Like so many great adventure stories, the Whitbread Round the World Race started in a pub, with a conversation between the Royal Naval Sailing Association and the head of the Whitbread Brewery.
Within a year or so, 17 crews were on the start line off Portsmouth, UK, for the first Whitbread Round the World Race in September 1973.
From that was born one of the greatest sporting events in the world. Check out the story of the first edition of what we now know as The Ocean Race.
The 1973–74 Whitbread Round the World Race, the first edition of this race, started off from Portsmouth, England on 8 September 1973. Seventeen yachts of various sizes and rigs took part. During the race three sailors were swept over board and died: Paul Waterhouse, Dominique Guillet and Bernie Hosking. Waterhouse and Guillet were never to be seen again.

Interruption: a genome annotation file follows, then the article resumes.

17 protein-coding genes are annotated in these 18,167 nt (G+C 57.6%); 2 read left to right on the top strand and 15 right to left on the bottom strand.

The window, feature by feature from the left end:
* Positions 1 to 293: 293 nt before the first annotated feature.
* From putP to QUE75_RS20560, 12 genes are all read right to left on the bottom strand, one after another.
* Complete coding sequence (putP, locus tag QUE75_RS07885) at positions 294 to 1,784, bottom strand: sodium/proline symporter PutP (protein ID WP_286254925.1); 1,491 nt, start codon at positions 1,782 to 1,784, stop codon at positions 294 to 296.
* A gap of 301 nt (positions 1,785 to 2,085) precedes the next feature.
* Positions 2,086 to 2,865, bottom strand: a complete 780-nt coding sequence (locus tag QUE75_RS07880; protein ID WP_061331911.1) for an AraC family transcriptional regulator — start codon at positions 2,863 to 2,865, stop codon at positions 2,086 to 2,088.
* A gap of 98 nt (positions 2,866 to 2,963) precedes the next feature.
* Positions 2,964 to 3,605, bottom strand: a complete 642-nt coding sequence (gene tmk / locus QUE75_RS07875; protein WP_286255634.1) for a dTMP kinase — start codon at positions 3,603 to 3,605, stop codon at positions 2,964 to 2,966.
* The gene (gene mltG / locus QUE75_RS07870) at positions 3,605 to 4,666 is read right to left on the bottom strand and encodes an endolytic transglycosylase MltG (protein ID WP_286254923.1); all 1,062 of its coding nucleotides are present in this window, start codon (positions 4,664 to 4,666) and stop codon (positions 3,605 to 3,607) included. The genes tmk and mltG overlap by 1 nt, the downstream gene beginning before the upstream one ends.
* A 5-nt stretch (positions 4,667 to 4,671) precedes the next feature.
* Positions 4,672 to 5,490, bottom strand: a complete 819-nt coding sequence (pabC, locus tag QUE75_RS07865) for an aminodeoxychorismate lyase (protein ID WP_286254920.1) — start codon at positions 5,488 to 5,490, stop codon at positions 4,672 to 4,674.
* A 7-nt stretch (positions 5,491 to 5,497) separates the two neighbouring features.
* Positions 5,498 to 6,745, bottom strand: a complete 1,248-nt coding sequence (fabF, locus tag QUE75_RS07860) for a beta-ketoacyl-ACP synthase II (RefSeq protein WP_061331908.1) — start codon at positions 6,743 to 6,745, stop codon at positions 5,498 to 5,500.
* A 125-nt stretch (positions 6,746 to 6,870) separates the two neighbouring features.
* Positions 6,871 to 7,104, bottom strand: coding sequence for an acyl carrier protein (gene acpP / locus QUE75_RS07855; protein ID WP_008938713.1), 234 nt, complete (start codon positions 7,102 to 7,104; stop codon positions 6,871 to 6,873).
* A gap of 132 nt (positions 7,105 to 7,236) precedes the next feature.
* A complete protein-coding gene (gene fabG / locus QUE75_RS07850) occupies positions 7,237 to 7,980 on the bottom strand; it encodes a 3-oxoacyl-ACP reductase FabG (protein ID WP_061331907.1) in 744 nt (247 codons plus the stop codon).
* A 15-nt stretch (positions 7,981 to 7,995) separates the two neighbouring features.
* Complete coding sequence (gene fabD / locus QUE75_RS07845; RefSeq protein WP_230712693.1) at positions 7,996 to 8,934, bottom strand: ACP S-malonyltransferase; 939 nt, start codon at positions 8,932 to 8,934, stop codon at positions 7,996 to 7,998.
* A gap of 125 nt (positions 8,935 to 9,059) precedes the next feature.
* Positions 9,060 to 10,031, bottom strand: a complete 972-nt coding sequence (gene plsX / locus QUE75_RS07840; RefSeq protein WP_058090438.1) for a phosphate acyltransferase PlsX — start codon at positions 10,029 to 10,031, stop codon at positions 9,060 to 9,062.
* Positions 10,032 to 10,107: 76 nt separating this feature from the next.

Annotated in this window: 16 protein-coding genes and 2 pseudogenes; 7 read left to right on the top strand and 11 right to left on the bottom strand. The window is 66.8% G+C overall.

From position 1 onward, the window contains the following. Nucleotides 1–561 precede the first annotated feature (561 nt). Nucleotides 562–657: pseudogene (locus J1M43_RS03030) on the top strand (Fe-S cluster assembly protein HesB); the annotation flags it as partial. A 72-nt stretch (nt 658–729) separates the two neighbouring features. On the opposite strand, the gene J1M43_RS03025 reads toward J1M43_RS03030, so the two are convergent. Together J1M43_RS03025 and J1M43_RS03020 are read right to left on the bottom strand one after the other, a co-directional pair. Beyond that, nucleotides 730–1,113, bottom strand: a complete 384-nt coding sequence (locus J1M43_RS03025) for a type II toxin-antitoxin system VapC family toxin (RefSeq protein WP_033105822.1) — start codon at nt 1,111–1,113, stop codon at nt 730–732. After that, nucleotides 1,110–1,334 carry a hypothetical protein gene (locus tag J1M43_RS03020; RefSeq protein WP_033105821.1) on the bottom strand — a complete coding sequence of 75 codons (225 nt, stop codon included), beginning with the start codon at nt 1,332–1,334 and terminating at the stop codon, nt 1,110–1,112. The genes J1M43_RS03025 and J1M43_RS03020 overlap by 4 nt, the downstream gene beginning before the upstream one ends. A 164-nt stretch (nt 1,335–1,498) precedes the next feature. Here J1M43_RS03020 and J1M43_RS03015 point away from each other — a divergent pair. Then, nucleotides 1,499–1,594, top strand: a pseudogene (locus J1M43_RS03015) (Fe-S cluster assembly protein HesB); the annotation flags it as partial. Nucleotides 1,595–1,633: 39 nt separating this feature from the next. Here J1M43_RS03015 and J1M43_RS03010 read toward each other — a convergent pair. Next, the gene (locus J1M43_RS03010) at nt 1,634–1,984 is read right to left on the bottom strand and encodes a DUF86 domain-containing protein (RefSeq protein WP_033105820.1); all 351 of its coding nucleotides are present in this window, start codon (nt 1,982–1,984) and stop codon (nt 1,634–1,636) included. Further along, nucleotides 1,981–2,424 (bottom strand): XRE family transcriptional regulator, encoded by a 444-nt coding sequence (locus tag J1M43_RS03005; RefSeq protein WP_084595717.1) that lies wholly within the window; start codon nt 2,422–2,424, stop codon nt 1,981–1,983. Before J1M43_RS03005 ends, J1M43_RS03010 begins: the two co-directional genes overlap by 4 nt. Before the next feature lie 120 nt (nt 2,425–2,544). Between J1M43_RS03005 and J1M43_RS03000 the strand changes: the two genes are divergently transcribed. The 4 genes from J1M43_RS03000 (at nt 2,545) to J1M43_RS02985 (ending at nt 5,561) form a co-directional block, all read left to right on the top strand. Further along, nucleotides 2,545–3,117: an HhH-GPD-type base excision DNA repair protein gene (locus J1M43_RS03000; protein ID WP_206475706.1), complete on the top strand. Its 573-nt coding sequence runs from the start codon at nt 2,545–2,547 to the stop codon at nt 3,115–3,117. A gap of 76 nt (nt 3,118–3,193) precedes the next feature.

The crew of the Mexican yacht Sayula II, a brand new Swan 65 owned and skippered by Mexican Captain Ramón Carlin, won the overall race in 133 days and 13 hours. Her actual time was 152 days. In 2016, this adventure was presented in a documentary film called The Weekend Sailor.